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  • br Conflict of interest br Introduction Histopathology invol

    2019-05-17


    Conflict of interest
    Introduction Histopathology involves the use of dyes for microscopic examination of tissues in part to spot signs and characteristic features of diseases. Recently, computer assisted diagnosis (CAD) has been widely used in developed countries. In general, it is well-recognised that the importance of quantitative analysis in histopathology cannot be overemphasized, particularly because most pathology diagnoses are based on the subjective opinion of pathologists. The utilization of CAD has the potential to improve the practice of histopathology and other related discipline in different ways. With the influx of different imaging technologies, histological images of diverse staining techniques including immunehistochistry are produced for either manual or automated analysis. Generally, such images are better obtained at low magnification. ImageJ, which is a public domain, Java-based image processing program developed at the National Institute of Health, is used in quantitative analysis of histological stains on tissues, among other functions. Although the human eye is sensitive to a number of factors, including luminosity and variation in harpagoside and brightness, critical visual analysis is open to subjective interpretation. The essence of morphometry is to eliminate subjectivity and increase the reproducibility of measurements. The quantification of percentage area covered by different stains on different tissues as well as the intensity measurement have not been given due attention, a situation that has resulted in the lack of improvement in routine staining procedures. Advances in computer image analysis techniques allow more accurate quantification of histopathological analysis. The mechanisms of tissue staining are histochemical in nature, which is the application of chemical substances onto a tissue in order to produce a visible outcome. To achieve this reaction, the tissue takes up the stain either through a chemical or physical method (adsorption, absorption, solubility, osmotic pressure or capillary attraction). The type and nature of this uptake may differ from one tissue to another, as well as by the technique employed. There are two groups of dyes commonly used: 1) the natural group of dyes, which are derived from plants and insects, 2) the synthetic dyes, which are derived from coal tar. These groups of dyes can be applied regressively (differentiation), progressively (without differentiation) or directly (without the use of mordant). The importance of histopathological staining cannot be overemphasized, especially as the process allows for adequate and reliable histological results to be obtained. Hence, in this study, we investigated the use of morphometric quantitative image analysis as a tool to aid in the diagnosis of stained lesions using seven staining techniques.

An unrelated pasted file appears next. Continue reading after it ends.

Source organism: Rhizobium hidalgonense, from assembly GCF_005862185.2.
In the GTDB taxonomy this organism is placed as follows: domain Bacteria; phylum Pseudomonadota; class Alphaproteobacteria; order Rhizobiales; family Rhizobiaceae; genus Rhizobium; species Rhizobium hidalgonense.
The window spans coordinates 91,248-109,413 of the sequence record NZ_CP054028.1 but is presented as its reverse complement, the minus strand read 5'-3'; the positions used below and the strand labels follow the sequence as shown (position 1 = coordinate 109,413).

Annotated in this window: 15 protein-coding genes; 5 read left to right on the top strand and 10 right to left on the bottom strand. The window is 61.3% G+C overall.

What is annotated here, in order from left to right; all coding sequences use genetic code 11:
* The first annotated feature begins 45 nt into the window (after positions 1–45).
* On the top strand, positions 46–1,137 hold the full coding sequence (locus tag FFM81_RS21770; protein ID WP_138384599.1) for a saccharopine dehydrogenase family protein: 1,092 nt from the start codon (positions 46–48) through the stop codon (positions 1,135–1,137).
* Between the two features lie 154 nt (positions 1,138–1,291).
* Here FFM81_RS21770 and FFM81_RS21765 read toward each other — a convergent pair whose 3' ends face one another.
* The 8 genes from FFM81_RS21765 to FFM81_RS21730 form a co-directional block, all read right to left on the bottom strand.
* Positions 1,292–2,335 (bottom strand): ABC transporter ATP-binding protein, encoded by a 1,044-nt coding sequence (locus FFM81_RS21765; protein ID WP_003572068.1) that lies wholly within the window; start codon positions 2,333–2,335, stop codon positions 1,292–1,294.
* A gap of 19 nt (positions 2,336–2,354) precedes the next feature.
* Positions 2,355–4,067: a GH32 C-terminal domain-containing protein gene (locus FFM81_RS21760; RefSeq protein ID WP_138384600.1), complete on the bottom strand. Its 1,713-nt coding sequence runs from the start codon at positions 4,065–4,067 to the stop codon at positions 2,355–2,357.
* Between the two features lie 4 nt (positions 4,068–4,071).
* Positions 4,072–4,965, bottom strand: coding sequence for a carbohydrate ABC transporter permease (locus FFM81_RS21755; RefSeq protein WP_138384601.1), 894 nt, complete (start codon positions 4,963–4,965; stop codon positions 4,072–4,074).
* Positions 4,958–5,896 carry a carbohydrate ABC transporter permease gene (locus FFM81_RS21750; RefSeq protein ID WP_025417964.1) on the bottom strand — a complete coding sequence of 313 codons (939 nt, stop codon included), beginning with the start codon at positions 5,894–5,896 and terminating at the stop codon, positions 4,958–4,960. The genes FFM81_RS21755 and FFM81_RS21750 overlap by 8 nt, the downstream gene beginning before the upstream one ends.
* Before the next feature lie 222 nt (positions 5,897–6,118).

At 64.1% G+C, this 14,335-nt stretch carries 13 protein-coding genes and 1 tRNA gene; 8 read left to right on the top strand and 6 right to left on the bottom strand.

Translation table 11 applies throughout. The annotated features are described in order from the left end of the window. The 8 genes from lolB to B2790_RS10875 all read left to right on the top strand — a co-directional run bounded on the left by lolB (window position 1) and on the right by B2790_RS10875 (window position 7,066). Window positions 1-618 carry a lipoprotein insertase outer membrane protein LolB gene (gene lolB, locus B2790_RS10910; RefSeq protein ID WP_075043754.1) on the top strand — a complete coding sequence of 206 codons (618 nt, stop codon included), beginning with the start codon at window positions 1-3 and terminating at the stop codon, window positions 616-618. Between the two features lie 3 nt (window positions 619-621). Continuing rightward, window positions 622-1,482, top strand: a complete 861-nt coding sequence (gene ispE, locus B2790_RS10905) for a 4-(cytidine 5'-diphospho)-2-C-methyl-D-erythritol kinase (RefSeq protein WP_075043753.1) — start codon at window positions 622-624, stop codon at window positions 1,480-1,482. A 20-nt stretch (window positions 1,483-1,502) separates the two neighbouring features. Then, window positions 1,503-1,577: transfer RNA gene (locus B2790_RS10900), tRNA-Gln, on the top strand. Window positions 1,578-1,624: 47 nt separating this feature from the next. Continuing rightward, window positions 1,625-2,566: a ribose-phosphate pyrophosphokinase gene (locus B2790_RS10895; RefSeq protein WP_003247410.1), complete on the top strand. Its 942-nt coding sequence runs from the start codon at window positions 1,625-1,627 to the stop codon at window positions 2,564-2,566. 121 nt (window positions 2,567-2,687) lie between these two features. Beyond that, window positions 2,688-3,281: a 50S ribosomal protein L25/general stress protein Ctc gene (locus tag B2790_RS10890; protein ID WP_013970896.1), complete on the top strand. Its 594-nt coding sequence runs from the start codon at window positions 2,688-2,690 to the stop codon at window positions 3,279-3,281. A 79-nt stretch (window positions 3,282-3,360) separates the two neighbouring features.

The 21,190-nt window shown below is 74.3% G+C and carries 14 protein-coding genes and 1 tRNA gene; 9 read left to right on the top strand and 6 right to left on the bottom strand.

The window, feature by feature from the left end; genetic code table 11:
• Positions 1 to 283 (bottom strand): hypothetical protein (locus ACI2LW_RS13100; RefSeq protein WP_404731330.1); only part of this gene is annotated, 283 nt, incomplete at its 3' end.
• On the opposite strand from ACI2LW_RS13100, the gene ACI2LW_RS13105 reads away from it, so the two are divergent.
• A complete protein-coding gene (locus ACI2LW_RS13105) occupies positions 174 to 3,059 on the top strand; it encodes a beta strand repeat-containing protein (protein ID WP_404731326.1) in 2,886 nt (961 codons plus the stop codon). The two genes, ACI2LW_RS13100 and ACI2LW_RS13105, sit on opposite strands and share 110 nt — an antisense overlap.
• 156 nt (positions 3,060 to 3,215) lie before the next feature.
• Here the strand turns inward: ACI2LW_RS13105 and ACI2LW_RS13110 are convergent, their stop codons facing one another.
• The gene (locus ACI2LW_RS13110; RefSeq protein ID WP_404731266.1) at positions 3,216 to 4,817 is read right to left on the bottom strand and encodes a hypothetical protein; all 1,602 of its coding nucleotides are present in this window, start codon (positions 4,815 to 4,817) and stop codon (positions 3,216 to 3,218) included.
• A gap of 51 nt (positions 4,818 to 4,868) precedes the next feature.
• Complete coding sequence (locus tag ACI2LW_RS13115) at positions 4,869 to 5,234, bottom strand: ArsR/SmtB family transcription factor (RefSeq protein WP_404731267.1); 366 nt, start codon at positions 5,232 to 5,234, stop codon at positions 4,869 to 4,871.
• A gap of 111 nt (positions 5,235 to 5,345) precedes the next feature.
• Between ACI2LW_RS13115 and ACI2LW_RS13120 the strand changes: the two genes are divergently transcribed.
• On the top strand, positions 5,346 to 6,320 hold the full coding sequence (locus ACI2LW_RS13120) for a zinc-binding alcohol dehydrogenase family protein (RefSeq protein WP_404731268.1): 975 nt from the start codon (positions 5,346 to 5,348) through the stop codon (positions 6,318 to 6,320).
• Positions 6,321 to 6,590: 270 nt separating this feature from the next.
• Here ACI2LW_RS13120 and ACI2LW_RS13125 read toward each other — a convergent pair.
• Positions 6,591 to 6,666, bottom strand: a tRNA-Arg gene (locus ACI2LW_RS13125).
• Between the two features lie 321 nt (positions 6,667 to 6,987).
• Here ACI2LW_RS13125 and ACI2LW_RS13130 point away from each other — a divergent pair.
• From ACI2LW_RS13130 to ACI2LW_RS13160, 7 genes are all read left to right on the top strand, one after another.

Materials and methods
    Results
    Discussion The % area of the tissue covered by stain as well as the intensity is dependent on the type of stain and tissue. Stain uptake is often due to dye-tissue or reagent-tissue affinities, permeability and pore size. MT covered a greater % area with a high intensity measurement for most tissues compared to other type of staining methods used in our study. This was reflected in the outcome of the flow chart (Fig. 3), where it was observed that VVG, PTAH and MT occupied a larger surface area than SGM, PAS and H&E. MT was originally used for the demonstration of connective and mesenchymal tissues, with the ability to impact up to three colours to tissue and bind with collagen fibres. Suvarna et al. stated that smaller molecule dyes will stain any of the basic type of tissues. This is similar to the rule of trichrome staining, which states that a smaller dye molecule will penetrate and stain tissue element, but whenever a larger dye molecule can penetrate the same element, the smaller molecule will be displaced by it. Other factors that contribute to dye-tissue affinity include Coulombic attraction, which is also referred to as salt links or electrostatic bonds. Also, Van der Waals forces including intermolecular attractions, hydrogen bonding, covalent bonding, and the hydrophobic effect are among other contributing factors.